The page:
Don't you feel that medium is immaterial… what is important is whether you are able to arrive at an effective 'roop' or 'form' by way of employing a method or medium.
This can never be understood until and unless I choose to explore a number of mediums. This particular performance – one which has been turned into a video work – can never be replicated in painting. It is quite impossible to achieve the same effect using oil on canvas. I have always thought that it is best to remain open to all sorts of mediums.
Your entry at the last Asian Biennale was a sculptural installation.
I have used sponge in that piece and it looked a bit kitschy; and on the bed which was the central piece I had laid an especially-made garb, one that is also used in a performance video that I projected onto the wall. The work traces how the dream of a girl fizzles out in our society. The 'ghar' or 'the house' that becomes a singular motif of the dream that the society enforces on a girl-child is what sometimes becomes the source of her woe – that is what I wanted to excavate in this project. What I do to offset any dystopic imagery is agglomerating references to birds – a glut of them and also at times flowers.
In the paintings I have encountered in the last five years show congregations of birds. Most of these works are colourful – where we see marks that echo knatha stitches. But we also see a strange amalgam of nature and a critique of modern civilization. Tanks, guns, and artilleries share space with the Venus of Willendorf. If you could shed some light on your motive?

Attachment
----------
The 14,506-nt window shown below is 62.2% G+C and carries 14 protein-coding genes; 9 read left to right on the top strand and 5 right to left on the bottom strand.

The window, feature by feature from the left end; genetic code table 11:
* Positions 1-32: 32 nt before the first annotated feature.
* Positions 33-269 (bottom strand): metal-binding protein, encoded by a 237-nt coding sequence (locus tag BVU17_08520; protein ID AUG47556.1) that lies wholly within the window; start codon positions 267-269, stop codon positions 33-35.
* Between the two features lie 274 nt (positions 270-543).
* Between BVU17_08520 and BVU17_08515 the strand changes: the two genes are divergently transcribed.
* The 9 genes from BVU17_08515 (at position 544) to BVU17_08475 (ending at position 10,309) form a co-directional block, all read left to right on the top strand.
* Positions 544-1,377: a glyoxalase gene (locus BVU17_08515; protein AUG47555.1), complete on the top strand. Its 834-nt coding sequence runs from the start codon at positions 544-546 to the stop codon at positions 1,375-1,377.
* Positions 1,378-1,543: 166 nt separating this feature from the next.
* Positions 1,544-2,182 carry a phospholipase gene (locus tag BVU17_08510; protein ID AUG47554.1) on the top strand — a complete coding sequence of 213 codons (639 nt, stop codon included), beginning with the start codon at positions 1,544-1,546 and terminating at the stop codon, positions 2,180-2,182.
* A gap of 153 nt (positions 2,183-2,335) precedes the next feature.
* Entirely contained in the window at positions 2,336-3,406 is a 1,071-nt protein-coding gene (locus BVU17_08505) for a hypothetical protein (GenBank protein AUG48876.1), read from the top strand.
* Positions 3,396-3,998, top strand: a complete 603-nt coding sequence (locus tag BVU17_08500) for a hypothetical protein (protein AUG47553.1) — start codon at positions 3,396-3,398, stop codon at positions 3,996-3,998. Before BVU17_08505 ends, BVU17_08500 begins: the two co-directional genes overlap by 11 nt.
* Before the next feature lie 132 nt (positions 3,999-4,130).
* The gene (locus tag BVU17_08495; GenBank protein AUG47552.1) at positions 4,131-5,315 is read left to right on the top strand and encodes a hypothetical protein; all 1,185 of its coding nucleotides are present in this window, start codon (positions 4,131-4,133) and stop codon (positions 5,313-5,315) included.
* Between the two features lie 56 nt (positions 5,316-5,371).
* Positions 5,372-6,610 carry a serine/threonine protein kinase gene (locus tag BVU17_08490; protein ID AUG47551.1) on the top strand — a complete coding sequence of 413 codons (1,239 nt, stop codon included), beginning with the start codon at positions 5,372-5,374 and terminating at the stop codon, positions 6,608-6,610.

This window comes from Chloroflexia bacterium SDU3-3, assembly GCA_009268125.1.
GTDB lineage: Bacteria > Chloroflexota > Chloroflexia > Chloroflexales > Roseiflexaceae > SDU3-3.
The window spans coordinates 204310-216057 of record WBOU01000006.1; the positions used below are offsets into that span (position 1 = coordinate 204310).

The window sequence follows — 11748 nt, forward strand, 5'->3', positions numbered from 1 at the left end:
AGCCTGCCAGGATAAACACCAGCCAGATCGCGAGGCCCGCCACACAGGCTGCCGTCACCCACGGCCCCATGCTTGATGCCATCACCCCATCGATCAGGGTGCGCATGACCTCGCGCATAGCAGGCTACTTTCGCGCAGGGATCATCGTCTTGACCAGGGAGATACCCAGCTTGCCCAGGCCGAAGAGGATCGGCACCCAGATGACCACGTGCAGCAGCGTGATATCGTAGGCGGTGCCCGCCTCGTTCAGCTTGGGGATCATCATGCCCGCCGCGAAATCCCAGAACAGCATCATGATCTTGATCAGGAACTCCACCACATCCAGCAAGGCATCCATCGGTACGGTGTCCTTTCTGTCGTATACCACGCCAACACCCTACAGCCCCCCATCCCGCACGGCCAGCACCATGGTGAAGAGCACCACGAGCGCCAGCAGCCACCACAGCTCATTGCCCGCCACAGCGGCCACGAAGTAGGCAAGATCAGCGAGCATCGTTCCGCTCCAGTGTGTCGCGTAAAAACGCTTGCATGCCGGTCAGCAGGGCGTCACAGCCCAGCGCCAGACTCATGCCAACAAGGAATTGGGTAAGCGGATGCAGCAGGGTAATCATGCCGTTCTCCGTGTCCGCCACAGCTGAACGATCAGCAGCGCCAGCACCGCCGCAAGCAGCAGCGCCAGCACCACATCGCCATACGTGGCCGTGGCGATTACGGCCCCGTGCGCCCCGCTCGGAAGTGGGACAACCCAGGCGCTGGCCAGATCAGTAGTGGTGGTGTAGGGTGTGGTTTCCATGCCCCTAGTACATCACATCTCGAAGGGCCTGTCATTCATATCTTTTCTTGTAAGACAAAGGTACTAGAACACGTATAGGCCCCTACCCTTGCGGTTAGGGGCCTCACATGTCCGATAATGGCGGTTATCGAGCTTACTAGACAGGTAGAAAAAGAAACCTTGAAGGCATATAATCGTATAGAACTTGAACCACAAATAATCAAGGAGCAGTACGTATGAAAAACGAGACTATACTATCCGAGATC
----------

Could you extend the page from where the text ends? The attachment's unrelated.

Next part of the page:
It all began with the Iraq invasion… my realization that, it was nothing but a sham – everything is part of a monopoly – led to a series of works. When I went to Brazil to join a workshop at Sekatera in 2004, where I submitted a project on womanhood; from the beginning the processes that I was subjected to was anything but offending to me. I had to go through an ordeal to get visa and had to leave a hand print before entering the country where I was awarded a residency for project on women. They were overtly vigilant. So I decided to work on the theme of world dominance; I realized that in my country this would mean nothing, but if I worked in Brazil on this issue I would at least be able to bring it to the notice of some people. With this thought at the back of my mind I carried on with my series where there were four paintings executed initially. Among those there were two that were overtly political where I also incorporated the American flag.
Still your work tilts more towards an aesthetic understanding of the world.